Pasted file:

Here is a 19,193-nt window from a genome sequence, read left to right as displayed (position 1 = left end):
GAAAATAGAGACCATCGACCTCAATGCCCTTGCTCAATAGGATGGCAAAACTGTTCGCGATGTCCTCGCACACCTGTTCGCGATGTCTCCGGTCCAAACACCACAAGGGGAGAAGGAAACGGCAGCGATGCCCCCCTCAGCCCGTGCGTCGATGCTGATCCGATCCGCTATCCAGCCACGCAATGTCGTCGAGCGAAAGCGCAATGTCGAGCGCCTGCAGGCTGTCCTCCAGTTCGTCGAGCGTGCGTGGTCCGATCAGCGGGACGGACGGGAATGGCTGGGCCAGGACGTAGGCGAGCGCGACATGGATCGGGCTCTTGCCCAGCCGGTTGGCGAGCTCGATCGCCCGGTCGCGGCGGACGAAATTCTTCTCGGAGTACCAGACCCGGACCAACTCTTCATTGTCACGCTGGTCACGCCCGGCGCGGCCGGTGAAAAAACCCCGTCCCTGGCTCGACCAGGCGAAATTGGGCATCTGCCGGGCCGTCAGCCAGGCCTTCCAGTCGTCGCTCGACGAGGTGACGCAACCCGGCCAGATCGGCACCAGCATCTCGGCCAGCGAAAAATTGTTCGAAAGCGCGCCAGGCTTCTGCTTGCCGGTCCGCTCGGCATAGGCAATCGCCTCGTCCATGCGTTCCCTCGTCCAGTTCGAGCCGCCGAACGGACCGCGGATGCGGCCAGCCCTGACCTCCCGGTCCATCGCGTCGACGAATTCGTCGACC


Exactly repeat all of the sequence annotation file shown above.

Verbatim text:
Here is a 19,193-nt window from a genome sequence, read left to right as displayed (position 1 = left end):
GAAAATAGAGACCATCGACCTCAATGCCCTTGCTCAATAGGATGGCAAAACTGTTCGCGATGTCCTCGCACACCTGTTCGCGATGTCTCCGGTCCAAACACCACAAGGGGAGAAGGAAACGGCAGCGATGCCCCCCTCAGCCCGTGCGTCGATGCTGATCCGATCCGCTATCCAGCCACGCAATGTCGTCGAGCGAAAGCGCAATGTCGAGCGCCTGCAGGCTGTCCTCCAGTTCGTCGAGCGTGCGTGGTCCGATCAGCGGGACGGACGGGAATGGCTGGGCCAGGACGTAGGCGAGCGCGACATGGATCGGGCTCTTGCCCAGCCGGTTGGCGAGCTCGATCGCCCGGTCGCGGCGGACGAAATTCTTCTCGGAGTACCAGACCCGGACCAACTCTTCATTGTCACGCTGGTCACGCCCGGCGCGGCCGGTGAAAAAACCCCGTCCCTGGCTCGACCAGGCGAAATTGGGCATCTGCCGGGCCGTCAGCCAGGCCTTCCAGTCGTCGCTCGACGAGGTGACGCAACCCGGCCAGATCGGCACCAGCATCTCGGCCAGCGAAAAATTGTTCGAAAGCGCGCCAGGCTTCTGCTTGCCGGTCCGCTCGGCATAGGCAATCGCCTCGTCCATGCGTTCCCTCGTCCAGTTCGAGCCGCCGAACGGACCGCGGATGCGGCCAGCCCTGACCTCCCGGTCCATCGCGTCGACGAATTCGTCGACC